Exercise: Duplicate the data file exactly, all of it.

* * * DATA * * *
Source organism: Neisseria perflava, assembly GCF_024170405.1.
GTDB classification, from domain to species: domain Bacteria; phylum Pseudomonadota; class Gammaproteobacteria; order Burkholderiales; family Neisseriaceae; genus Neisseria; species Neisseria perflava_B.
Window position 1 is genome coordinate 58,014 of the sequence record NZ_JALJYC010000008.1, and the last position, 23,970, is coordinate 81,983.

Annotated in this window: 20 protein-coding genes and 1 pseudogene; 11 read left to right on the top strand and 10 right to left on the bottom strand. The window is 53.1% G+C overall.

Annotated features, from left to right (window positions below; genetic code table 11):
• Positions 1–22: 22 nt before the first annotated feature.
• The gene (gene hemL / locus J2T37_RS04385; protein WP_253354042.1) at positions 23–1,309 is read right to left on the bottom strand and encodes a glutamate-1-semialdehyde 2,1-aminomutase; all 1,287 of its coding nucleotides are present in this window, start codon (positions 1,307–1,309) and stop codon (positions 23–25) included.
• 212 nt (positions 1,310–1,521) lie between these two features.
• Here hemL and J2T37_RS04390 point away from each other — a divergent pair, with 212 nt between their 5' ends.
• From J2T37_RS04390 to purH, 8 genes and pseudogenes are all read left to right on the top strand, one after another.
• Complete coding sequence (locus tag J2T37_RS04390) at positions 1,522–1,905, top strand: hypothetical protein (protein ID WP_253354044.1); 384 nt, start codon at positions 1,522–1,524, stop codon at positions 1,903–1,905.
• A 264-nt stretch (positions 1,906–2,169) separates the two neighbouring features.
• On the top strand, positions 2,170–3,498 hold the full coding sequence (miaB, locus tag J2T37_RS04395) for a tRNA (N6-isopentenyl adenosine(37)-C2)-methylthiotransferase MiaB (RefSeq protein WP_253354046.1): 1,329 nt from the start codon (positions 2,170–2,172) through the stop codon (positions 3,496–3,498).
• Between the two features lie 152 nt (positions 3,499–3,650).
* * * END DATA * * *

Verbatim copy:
Source organism: Neisseria perflava, assembly GCF_024170405.1.
GTDB classification, from domain to species: domain Bacteria; phylum Pseudomonadota; class Gammaproteobacteria; order Burkholderiales; family Neisseriaceae; genus Neisseria; species Neisseria perflava_B.
Window position 1 is genome coordinate 58,014 of the sequence record NZ_JALJYC010000008.1, and the last position, 23,970, is coordinate 81,983.

Annotated in this window: 20 protein-coding genes and 1 pseudogene; 11 read left to right on the top strand and 10 right to left on the bottom strand. The window is 53.1% G+C overall.

Annotated features, from left to right (window positions below; genetic code table 11):
• Positions 1–22: 22 nt before the first annotated feature.
• The gene (gene hemL / locus J2T37_RS04385; protein WP_253354042.1) at positions 23–1,309 is read right to left on the bottom strand and encodes a glutamate-1-semialdehyde 2,1-aminomutase; all 1,287 of its coding nucleotides are present in this window, start codon (positions 1,307–1,309) and stop codon (positions 23–25) included.
• 212 nt (positions 1,310–1,521) lie between these two features.
• Here hemL and J2T37_RS04390 point away from each other — a divergent pair, with 212 nt between their 5' ends.
• From J2T37_RS04390 to purH, 8 genes and pseudogenes are all read left to right on the top strand, one after another.
• Complete coding sequence (locus tag J2T37_RS04390) at positions 1,522–1,905, top strand: hypothetical protein (protein ID WP_253354044.1); 384 nt, start codon at positions 1,522–1,524, stop codon at positions 1,903–1,905.
• A 264-nt stretch (positions 1,906–2,169) separates the two neighbouring features.
• On the top strand, positions 2,170–3,498 hold the full coding sequence (miaB, locus tag J2T37_RS04395) for a tRNA (N6-isopentenyl adenosine(37)-C2)-methylthiotransferase MiaB (RefSeq protein WP_253354046.1): 1,329 nt from the start codon (positions 2,170–2,172) through the stop codon (positions 3,496–3,498).
• Between the two features lie 152 nt (positions 3,499–3,650).